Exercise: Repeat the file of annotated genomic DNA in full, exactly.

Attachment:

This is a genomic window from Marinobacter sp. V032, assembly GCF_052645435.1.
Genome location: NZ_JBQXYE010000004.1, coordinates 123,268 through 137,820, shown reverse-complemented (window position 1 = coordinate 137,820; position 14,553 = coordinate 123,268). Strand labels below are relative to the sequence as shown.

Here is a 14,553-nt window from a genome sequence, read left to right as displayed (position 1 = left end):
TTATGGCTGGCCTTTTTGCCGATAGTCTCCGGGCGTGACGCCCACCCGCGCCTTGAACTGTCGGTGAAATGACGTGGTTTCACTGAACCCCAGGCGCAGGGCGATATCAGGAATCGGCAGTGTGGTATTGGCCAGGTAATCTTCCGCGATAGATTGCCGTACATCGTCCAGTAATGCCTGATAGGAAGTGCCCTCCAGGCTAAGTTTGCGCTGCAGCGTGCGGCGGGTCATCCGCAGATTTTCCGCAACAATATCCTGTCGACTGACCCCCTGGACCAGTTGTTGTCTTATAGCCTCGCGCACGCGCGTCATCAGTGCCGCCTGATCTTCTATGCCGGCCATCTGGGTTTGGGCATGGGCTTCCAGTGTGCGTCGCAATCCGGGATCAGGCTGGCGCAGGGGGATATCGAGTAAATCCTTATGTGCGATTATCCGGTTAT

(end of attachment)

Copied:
This is a genomic window from Marinobacter sp. V032, assembly GCF_052645435.1.
Genome location: NZ_JBQXYE010000004.1, coordinates 123,268 through 137,820, shown reverse-complemented (window position 1 = coordinate 137,820; position 14,553 = coordinate 123,268). Strand labels below are relative to the sequence as shown.

Here is a 14,553-nt window from a genome sequence, read left to right as displayed (position 1 = left end):
TTATGGCTGGCCTTTTTGCCGATAGTCTCCGGGCGTGACGCCCACCCGCGCCTTGAACTGTCGGTGAAATGACGTGGTTTCACTGAACCCCAGGCGCAGGGCGATATCAGGAATCGGCAGTGTGGTATTGGCCAGGTAATCTTCCGCGATAGATTGCCGTACATCGTCCAGTAATGCCTGATAGGAAGTGCCCTCCAGGCTAAGTTTGCGCTGCAGCGTGCGGCGGGTCATCCGCAGATTTTCCGCAACAATATCCTGTCGACTGACCCCCTGGACCAGTTGTTGTCTTATAGCCTCGCGCACGCGCGTCATCAGTGCCGCCTGATCTTCTATGCCGGCCATCTGGGTTTGGGCATGGGCTTCCAGTGTGCGTCGCAATCCGGGATCAGGCTGGCGCAGGGGGATATCGAGTAAATCCTTATGTGCGATTATCCGGTTAT